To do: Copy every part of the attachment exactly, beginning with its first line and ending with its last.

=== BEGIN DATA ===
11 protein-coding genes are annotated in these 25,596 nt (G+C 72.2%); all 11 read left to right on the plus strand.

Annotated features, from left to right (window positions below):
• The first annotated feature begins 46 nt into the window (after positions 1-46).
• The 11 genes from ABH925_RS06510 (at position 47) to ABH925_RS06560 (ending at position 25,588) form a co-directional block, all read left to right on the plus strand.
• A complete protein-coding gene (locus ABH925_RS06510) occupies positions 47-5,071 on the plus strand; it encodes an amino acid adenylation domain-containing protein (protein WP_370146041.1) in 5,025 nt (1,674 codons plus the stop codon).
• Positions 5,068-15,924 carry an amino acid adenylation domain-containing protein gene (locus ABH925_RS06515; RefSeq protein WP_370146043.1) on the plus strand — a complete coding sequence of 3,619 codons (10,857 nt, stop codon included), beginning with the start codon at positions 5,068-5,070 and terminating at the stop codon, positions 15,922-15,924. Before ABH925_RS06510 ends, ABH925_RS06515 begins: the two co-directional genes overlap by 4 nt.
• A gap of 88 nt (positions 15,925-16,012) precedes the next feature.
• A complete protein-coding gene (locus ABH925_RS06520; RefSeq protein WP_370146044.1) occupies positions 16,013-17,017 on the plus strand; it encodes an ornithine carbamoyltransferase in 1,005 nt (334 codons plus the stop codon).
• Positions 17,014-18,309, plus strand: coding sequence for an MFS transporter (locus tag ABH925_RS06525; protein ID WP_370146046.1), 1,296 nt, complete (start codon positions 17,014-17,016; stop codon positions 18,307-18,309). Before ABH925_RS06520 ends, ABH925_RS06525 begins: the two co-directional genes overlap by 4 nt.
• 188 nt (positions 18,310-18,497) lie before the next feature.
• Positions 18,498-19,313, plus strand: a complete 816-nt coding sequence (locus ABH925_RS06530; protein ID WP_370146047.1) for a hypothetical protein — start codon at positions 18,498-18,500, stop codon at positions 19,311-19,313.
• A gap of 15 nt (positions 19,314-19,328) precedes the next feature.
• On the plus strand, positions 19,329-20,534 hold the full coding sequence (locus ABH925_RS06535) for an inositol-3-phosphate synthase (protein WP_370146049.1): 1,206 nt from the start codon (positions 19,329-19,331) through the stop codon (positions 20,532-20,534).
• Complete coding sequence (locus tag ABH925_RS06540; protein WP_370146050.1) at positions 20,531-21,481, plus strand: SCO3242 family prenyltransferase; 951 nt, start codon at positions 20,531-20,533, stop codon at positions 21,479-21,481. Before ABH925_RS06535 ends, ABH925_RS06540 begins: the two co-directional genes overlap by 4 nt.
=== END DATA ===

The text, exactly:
11 protein-coding genes are annotated in these 25,596 nt (G+C 72.2%); all 11 read left to right on the plus strand.

Annotated features, from left to right (window positions below):
• The first annotated feature begins 46 nt into the window (after positions 1-46).
• The 11 genes from ABH925_RS06510 (at position 47) to ABH925_RS06560 (ending at position 25,588) form a co-directional block, all read left to right on the plus strand.
• A complete protein-coding gene (locus ABH925_RS06510) occupies positions 47-5,071 on the plus strand; it encodes an amino acid adenylation domain-containing protein (protein WP_370146041.1) in 5,025 nt (1,674 codons plus the stop codon).
• Positions 5,068-15,924 carry an amino acid adenylation domain-containing protein gene (locus ABH925_RS06515; RefSeq protein WP_370146043.1) on the plus strand — a complete coding sequence of 3,619 codons (10,857 nt, stop codon included), beginning with the start codon at positions 5,068-5,070 and terminating at the stop codon, positions 15,922-15,924. Before ABH925_RS06510 ends, ABH925_RS06515 begins: the two co-directional genes overlap by 4 nt.
• A gap of 88 nt (positions 15,925-16,012) precedes the next feature.
• A complete protein-coding gene (locus ABH925_RS06520; RefSeq protein WP_370146044.1) occupies positions 16,013-17,017 on the plus strand; it encodes an ornithine carbamoyltransferase in 1,005 nt (334 codons plus the stop codon).
• Positions 17,014-18,309, plus strand: coding sequence for an MFS transporter (locus tag ABH925_RS06525; protein ID WP_370146046.1), 1,296 nt, complete (start codon positions 17,014-17,016; stop codon positions 18,307-18,309). Before ABH925_RS06520 ends, ABH925_RS06525 begins: the two co-directional genes overlap by 4 nt.
• 188 nt (positions 18,310-18,497) lie before the next feature.
• Positions 18,498-19,313, plus strand: a complete 816-nt coding sequence (locus ABH925_RS06530; protein ID WP_370146047.1) for a hypothetical protein — start codon at positions 18,498-18,500, stop codon at positions 19,311-19,313.
• A gap of 15 nt (positions 19,314-19,328) precedes the next feature.
• On the plus strand, positions 19,329-20,534 hold the full coding sequence (locus ABH925_RS06535) for an inositol-3-phosphate synthase (protein WP_370146049.1): 1,206 nt from the start codon (positions 19,329-19,331) through the stop codon (positions 20,532-20,534).
• Complete coding sequence (locus tag ABH925_RS06540; protein WP_370146050.1) at positions 20,531-21,481, plus strand: SCO3242 family prenyltransferase; 951 nt, start codon at positions 20,531-20,533, stop codon at positions 21,479-21,481. Before ABH925_RS06535 ends, ABH925_RS06540 begins: the two co-directional genes overlap by 4 nt.